Kernodle follows up with two paragraphs leaving no doubt about which Pin Hook Gap and, in turn, which McCalls he has in mind, before concluding coyly:

Pin Hook Gap is, roughly, in between the cities of Asheville, North Carolina, and Knoxville, Tennessee.

It is, of course, Jackson County’s Pin Hook Gap just off Highway 215 south of the Beech Gap on the Blue Ridge Parkway. That point established, I would be remiss if I failed to include the subtitle of the Harper’s article:

A favorite American folk hero - the Southern Mountaineer - is even saltier (and more dangerous) in fact than in legend but he is now sentenced to extinction. A farewell portrait by the chief anthropologist of William and Mary College.

Kernodle introduces us to the community:

The total population of Pin Hook is five McCalls plus an assortment of bears, panthers, rattlesnakes, and wild pigs.

Young John McCall, who is seventy-three years old, and his brother Charlie, who is seventy, live in a tight little cabin nestled into a cove under Devil's Courthouse. One brother and his wife live about two hundred yards away, and another hrother lives by himself in a shack about a half-mile back in the thicket….

Hang on, there’s a story of a mighty struggle with a panther at the end of this! But Wayne Kernodle can set the scene:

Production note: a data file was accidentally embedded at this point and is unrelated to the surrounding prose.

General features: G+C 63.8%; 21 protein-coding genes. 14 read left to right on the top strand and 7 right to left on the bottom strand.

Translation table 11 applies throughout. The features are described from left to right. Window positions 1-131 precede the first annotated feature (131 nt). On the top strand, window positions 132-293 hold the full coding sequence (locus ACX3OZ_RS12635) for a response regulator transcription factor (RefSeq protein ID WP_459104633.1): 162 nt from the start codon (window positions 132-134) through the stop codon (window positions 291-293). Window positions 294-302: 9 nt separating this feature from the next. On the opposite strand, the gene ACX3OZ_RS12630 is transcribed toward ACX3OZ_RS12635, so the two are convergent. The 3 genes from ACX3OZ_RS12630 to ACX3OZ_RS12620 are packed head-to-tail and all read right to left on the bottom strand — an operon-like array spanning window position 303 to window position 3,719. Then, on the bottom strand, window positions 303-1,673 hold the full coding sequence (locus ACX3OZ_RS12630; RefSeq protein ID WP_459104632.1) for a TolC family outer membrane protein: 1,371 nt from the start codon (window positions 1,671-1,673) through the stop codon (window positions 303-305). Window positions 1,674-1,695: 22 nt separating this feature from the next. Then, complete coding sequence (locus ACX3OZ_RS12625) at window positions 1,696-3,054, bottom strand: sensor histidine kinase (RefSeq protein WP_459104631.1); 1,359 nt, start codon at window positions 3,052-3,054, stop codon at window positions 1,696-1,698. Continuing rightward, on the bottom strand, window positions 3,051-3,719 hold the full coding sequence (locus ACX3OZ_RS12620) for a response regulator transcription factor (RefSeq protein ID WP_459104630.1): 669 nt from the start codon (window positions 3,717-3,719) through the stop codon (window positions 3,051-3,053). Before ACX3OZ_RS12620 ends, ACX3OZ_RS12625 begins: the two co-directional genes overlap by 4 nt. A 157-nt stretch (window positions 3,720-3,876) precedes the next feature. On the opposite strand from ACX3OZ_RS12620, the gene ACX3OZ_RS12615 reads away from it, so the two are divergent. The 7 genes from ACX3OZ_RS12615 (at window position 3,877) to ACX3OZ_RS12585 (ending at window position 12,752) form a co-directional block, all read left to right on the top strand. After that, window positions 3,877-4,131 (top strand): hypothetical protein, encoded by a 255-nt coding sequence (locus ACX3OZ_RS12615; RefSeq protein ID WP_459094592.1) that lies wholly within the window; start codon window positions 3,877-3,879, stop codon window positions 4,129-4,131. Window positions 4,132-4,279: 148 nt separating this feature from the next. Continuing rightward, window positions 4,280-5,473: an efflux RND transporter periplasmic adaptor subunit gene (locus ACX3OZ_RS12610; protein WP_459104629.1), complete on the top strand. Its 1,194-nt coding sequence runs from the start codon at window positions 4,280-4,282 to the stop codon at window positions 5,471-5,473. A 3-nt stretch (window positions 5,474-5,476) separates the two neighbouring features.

Both men were tall-more than six feet-and thin, but they were not skinny. Their blue eyes were clear and sharp and their hearing was acute. They were confident men but not arrogant, cunning but not slick. They manifested a serenity unmatched by anything I have seen in the urban world. We talked about their life, which included some mining for precious stones, mica, and minerals.

With some prompting, Charlie told us about a long and ferocious struggle with a panther the winter before.

"This painter used that aire place up thar," he said, pointing out a promontory which jutted out from the balsam thickets about two thousand feet above the cabin. "He was driv by hungry and cold - hit ud been asnowin' fur a week a more. One night we heerd bangin' on the roof. We’uns tuk the rifles and got outside. He come aflyin' off the roof at us. We shot at him and he tuk off. But he come back later and was tearin' and clawin' at the windows and doors and all over the top of the house. Finally he tore a hole in the roof and come pilin' in. We fit him with arn bars and sticks and finally driv him outa the front door. John hit him in the hint leg and he'uns scremt and wailed like a dyin' hog. We haint saw him since. He had tore up the place baddest."